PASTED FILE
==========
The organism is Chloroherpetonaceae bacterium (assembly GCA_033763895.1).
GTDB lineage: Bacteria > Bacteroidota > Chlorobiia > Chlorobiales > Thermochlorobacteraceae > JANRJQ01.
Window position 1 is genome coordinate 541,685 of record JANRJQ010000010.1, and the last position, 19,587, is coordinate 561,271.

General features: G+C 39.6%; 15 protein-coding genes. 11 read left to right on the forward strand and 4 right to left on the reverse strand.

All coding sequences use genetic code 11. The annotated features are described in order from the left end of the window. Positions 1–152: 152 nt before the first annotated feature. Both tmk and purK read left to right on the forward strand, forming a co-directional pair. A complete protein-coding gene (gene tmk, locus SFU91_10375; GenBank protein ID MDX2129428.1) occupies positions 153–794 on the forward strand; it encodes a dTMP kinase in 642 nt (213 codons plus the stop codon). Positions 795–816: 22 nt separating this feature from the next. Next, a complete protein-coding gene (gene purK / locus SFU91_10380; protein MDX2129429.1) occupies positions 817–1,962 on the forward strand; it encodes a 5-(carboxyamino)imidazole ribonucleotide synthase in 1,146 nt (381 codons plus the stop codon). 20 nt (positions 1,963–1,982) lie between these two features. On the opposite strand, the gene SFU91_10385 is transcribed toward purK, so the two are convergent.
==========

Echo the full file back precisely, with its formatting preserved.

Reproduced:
The organism is Chloroherpetonaceae bacterium (assembly GCA_033763895.1).
GTDB lineage: Bacteria > Bacteroidota > Chlorobiia > Chlorobiales > Thermochlorobacteraceae > JANRJQ01.
Window position 1 is genome coordinate 541,685 of record JANRJQ010000010.1, and the last position, 19,587, is coordinate 561,271.

General features: G+C 39.6%; 15 protein-coding genes. 11 read left to right on the forward strand and 4 right to left on the reverse strand.

All coding sequences use genetic code 11. The annotated features are described in order from the left end of the window. Positions 1–152: 152 nt before the first annotated feature. Both tmk and purK read left to right on the forward strand, forming a co-directional pair. A complete protein-coding gene (gene tmk, locus SFU91_10375; GenBank protein ID MDX2129428.1) occupies positions 153–794 on the forward strand; it encodes a dTMP kinase in 642 nt (213 codons plus the stop codon). Positions 795–816: 22 nt separating this feature from the next. Next, a complete protein-coding gene (gene purK / locus SFU91_10380; protein MDX2129429.1) occupies positions 817–1,962 on the forward strand; it encodes a 5-(carboxyamino)imidazole ribonucleotide synthase in 1,146 nt (381 codons plus the stop codon). 20 nt (positions 1,963–1,982) lie between these two features. On the opposite strand, the gene SFU91_10385 is transcribed toward purK, so the two are convergent.